1. Your financial situation changes. If this happens and if maintaining regular payments at the levels you’ve established become difficult for you then you should either REDUCE the amount or STOP sending until your financial situation improves. You should have a discussion with your loved one about why you must reduce or stop sending payments. Be prepared to encounter resistance from your loved one, to hear arguments as to why you must continue sending money. Be firm. Be steadfast, and remember YOU must lookout for yourself, too. Your loved one will be fine, and I speak from 3 decades of experience.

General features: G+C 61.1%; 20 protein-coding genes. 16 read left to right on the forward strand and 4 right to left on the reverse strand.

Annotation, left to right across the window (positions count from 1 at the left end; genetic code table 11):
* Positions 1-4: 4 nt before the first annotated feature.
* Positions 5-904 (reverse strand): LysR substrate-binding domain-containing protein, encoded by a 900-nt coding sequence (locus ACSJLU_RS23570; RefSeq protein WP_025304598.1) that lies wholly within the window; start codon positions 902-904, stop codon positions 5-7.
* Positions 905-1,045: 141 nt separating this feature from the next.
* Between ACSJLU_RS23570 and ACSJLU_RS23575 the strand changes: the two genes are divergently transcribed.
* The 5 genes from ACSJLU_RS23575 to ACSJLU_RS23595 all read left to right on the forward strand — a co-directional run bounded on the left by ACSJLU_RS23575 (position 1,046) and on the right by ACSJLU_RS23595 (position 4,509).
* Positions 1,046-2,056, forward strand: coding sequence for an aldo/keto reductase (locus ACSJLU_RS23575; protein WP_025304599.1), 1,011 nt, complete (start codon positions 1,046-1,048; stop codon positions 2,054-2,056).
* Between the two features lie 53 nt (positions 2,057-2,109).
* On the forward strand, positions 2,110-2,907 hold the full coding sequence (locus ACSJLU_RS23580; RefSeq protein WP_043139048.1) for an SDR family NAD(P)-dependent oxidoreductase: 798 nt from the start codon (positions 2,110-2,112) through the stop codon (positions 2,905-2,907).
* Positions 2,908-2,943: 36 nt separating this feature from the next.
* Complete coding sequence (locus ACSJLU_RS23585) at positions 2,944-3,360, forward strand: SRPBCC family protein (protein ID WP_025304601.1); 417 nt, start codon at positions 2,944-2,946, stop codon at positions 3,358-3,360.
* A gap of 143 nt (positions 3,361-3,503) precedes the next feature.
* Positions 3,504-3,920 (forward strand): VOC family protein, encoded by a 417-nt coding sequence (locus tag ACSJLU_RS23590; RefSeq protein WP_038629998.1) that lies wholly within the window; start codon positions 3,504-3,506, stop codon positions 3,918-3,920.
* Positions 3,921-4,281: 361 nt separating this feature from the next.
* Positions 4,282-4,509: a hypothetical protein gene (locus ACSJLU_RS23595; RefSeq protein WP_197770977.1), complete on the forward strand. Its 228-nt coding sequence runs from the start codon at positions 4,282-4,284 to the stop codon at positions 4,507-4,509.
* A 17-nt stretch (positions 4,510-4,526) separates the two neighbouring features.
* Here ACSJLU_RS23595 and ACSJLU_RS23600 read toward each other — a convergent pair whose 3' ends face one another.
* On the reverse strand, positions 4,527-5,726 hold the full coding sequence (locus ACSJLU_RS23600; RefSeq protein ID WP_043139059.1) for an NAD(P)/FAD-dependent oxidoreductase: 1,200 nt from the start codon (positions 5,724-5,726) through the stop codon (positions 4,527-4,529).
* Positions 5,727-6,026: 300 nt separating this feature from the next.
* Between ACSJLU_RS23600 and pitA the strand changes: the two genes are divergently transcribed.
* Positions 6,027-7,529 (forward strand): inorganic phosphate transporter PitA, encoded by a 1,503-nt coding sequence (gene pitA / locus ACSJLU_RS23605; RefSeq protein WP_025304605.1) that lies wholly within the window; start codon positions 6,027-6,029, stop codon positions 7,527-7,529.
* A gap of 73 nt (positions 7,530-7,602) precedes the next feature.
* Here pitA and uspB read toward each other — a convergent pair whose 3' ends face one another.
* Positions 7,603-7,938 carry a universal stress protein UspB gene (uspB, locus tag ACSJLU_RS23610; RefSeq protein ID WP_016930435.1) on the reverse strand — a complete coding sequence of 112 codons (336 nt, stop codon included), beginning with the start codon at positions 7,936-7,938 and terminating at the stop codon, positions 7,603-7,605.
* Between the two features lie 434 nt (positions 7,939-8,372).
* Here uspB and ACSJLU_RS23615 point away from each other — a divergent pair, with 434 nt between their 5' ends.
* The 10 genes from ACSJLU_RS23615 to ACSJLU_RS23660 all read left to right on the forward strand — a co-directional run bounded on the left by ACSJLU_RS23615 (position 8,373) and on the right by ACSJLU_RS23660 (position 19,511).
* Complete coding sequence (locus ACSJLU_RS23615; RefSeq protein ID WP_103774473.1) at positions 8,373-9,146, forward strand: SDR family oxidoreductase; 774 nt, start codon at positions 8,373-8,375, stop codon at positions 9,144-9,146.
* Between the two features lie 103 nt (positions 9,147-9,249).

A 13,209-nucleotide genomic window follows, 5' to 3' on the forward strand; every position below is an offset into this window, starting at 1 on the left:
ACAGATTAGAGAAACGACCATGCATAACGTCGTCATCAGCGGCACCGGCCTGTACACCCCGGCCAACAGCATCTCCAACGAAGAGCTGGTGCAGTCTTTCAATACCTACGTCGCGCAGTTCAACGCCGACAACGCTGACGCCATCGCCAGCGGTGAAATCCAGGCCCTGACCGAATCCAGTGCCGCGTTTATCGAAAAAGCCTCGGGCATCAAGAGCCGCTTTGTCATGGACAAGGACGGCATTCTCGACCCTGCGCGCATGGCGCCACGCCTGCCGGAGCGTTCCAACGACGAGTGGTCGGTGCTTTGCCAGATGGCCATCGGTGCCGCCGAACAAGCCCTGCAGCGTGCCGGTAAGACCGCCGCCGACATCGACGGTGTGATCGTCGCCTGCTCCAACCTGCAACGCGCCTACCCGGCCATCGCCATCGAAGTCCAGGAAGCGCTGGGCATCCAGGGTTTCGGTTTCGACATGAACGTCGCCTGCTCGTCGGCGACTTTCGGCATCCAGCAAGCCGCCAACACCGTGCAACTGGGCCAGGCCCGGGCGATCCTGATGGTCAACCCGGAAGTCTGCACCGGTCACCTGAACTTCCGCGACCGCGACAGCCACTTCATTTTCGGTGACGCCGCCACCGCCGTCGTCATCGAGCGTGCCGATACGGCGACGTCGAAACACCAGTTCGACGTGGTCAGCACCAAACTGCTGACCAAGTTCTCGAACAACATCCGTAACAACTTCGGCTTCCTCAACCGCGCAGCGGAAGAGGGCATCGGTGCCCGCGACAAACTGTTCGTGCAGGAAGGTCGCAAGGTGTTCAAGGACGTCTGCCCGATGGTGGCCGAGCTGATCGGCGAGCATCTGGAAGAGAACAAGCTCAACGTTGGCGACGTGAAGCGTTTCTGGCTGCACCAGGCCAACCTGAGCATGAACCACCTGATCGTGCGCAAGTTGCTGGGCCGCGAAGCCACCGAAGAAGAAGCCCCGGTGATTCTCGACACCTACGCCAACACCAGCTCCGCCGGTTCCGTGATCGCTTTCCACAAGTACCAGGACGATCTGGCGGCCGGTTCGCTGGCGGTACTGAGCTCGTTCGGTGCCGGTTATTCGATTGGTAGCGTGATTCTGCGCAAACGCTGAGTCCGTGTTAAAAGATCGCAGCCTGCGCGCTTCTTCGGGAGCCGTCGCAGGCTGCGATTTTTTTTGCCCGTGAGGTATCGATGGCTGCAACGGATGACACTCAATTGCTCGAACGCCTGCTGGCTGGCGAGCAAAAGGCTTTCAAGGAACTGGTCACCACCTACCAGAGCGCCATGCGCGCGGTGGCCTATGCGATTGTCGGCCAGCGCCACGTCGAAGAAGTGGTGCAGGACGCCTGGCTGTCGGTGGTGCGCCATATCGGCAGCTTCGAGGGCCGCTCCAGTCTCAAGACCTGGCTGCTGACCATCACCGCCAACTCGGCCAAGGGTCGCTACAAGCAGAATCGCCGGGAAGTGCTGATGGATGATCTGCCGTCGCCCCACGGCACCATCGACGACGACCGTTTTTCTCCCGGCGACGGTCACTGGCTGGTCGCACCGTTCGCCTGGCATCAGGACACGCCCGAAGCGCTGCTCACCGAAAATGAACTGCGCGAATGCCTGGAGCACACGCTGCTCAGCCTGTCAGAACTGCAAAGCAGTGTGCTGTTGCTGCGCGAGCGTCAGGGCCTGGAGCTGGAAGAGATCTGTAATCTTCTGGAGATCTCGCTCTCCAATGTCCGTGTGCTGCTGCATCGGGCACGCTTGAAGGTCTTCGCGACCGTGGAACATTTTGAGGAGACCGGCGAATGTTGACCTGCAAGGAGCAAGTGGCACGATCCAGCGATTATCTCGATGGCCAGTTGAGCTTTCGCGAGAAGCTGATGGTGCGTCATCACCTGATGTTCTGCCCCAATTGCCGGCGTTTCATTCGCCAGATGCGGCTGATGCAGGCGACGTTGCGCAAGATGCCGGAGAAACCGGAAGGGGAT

2. STOP sending money if your loved one has a history of addiction and is suddenly asking you to send money more often than previously agreed. This is usually a telltale sign of drug abuse. I know hundreds of prisoners with addictions that lie to their families and loved ones in order to keep their habits going. You’ll receive calls asking for more money with stories about how there is a special fundraiser or how your loved one needs to order shoes or sundry items or how he or she is ‘helping’ someone else etc. The main warning sign to look for are requests for specific amounts of money to be electronically sent to someone other than your loved one, or a pattern of increased requests that you send additional monies outside of what you already send every month. I will tell you now, drugs are rampant in prison no matter where you are, and even loved ones that didn’t have addictions prior to incarceration sometimes develop them while here. It’s your job to be aware of this, to stick to what you previously agreed with your loved one with regard to sending money.